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#LeadHerForward: National Girls and Women in Sports Day

MDW is proud to celebrate and honor women and girls in sports all over the world! In the pursuit of equality for women in all capacities, today we shine the spotlight on National Girls and Women in Sports Day.

Did you know sports-related research for the specific health needs for athletes has mostly focused on males from ages 18-22 years-old? That's a considerable gap to navigate when practitioners are treating female athletes.

A passionate group of female health care providers has emerged in the western suburbs of Chicago, Illinois, on a mission to boost awareness and rally support for women's health.

Dr. Kayla Fujimoto Epperson, Dr. Jenna Tarran, and Dr. Brynn Rooney know first-hand as female doctors of physical therapy and former collegiate athletes the unmet needs and opportunities for improving the health of female athletes.

(From left to right) Dr. Kayla Fujimoto Epperson, Dr. Brynn Rooney, and Dr. Jenna Tarran

As a board-certified specialist in sports physical therapy, pelvic health physical therapist and the owner of Within Reach Health, Dr. Rooney and her team know sports injuries affect all aspects of life and health including social, emotional and physical health. And with girls leaving sports earlier than boys, this trio of physical therapists can’t afford to give them another reason to stop playing.

"With the recent conversations and national movement about equity for female athletes, thanks to the World Champion US Women’s National Soccer Team and postpartum athletes like Serena Williams, we strongly believe that equity in sports also includes awareness and resources specific to the female athlete’s health needs," says Dr. Rooney.

In fact, Dr. Rooney shared in her recent article about female health care needs that girls are more likely to suffer many sport-related injuries such as ACL tears, concussions, and stress fractures than their male counterparts.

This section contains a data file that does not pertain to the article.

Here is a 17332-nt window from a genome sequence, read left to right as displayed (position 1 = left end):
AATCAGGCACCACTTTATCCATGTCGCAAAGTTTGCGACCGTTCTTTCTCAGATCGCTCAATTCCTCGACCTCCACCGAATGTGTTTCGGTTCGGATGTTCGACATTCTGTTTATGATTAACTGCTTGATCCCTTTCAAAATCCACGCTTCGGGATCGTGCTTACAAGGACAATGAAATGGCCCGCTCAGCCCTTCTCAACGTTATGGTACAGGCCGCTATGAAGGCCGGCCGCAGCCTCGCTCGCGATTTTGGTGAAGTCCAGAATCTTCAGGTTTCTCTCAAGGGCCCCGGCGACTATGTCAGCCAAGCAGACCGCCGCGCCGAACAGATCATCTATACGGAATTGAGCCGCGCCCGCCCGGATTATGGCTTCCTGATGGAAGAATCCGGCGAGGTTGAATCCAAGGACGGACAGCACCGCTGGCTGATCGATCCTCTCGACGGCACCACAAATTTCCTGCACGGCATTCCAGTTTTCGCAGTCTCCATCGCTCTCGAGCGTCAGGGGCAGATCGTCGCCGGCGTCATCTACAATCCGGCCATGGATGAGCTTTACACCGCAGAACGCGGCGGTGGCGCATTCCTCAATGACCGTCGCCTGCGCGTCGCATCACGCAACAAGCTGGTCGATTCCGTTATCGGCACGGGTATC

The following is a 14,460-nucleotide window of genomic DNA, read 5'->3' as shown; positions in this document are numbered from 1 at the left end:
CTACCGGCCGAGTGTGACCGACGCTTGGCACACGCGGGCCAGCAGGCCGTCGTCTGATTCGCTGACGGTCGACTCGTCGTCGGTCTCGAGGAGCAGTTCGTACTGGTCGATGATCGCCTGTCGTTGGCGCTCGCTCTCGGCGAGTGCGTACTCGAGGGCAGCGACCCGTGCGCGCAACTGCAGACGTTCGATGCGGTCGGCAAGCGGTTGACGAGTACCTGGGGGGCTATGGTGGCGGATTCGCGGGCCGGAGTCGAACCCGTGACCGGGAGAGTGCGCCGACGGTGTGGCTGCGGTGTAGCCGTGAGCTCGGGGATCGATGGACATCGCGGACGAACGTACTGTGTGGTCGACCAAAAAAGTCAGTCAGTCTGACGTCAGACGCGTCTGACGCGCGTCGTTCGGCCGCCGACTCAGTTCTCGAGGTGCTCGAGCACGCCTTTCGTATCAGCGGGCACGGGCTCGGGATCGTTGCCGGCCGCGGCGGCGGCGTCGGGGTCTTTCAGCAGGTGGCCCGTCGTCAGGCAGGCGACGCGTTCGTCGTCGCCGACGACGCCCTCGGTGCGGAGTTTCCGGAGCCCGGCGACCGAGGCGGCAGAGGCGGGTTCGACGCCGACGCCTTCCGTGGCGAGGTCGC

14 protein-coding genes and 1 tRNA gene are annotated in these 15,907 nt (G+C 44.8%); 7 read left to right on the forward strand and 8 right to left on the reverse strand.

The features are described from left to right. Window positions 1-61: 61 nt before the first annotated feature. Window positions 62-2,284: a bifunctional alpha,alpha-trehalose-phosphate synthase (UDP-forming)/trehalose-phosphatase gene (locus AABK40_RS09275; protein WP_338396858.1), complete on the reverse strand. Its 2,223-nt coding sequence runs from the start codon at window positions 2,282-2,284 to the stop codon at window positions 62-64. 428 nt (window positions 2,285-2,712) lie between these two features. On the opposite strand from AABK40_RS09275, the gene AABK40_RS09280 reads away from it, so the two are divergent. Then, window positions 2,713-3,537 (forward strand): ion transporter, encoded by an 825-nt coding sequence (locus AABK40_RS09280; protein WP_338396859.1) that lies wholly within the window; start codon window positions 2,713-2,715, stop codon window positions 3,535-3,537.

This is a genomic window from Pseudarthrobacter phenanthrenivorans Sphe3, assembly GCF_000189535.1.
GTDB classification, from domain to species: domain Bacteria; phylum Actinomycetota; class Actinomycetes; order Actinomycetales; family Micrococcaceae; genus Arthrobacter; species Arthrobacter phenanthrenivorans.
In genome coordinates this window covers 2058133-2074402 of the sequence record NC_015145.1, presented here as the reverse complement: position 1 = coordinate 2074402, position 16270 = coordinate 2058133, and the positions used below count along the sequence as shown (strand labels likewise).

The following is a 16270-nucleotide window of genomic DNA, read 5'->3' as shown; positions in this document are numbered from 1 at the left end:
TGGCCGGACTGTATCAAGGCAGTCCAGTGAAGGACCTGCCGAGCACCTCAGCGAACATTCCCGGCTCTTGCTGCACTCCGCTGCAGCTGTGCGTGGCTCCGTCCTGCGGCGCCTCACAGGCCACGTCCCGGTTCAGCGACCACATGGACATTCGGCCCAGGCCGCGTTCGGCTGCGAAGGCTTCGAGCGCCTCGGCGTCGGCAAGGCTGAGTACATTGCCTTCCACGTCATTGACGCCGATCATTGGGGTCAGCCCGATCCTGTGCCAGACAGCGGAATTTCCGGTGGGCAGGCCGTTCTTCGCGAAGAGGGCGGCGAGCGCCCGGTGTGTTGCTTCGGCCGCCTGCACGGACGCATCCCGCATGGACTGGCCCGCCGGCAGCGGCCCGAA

Dr. Rooney talks to parents of a girls high school cross-country team on the Female Athlete Triad/Relative Energy Deficiency in Sports

"Young female athletes hit growth spurts, prepuberty and puberty earlier than male athletes. This changes A LOT of things for the young female athlete including body control, strength, body composition, movement quality, and confidence," explains Dr. Rooney.

So, what's a girl to do?

Practitioners, athletes, and women all over the world are raising awareness about equity in female health in sports today fueled by a campaign from The Women's Sports Foundation (WSF). Acting now as advocates of future generations both in the sports arena and in life, the WSF’s latest report, Chasing Equity: The Triumphs, Challenges, and Opportunities in Sports for Girls and Women hones in on whether we're really achieving gender equity and a call to action to rally change in the form of up-to-date, real-time information.

"Only when we operate from a shared understanding of the landscape can we ensure thoughtful conversation and sound decision-making necessary for progress. From playing fields to board rooms, girls and women continue to live out their passion for sport. As these accomplishments are celebrated, let’s continue to examine the gaps and opportunities to ensure that all girls and all women can get in the game. Only then will we be able to realize the full potential unleashed by sport. All girls. All women. All sports." - Dr. Deborah Antoine, CEO of Women’s Sports Foundation

Want to join in on the discussion?

Within Reach Health will be hosting a live panel discussion on keeping youth and teen athletes healthy and thriving with the holistic panel discussion Stay in the Game on March 16, 2020, in Downers Grove, Illinois.


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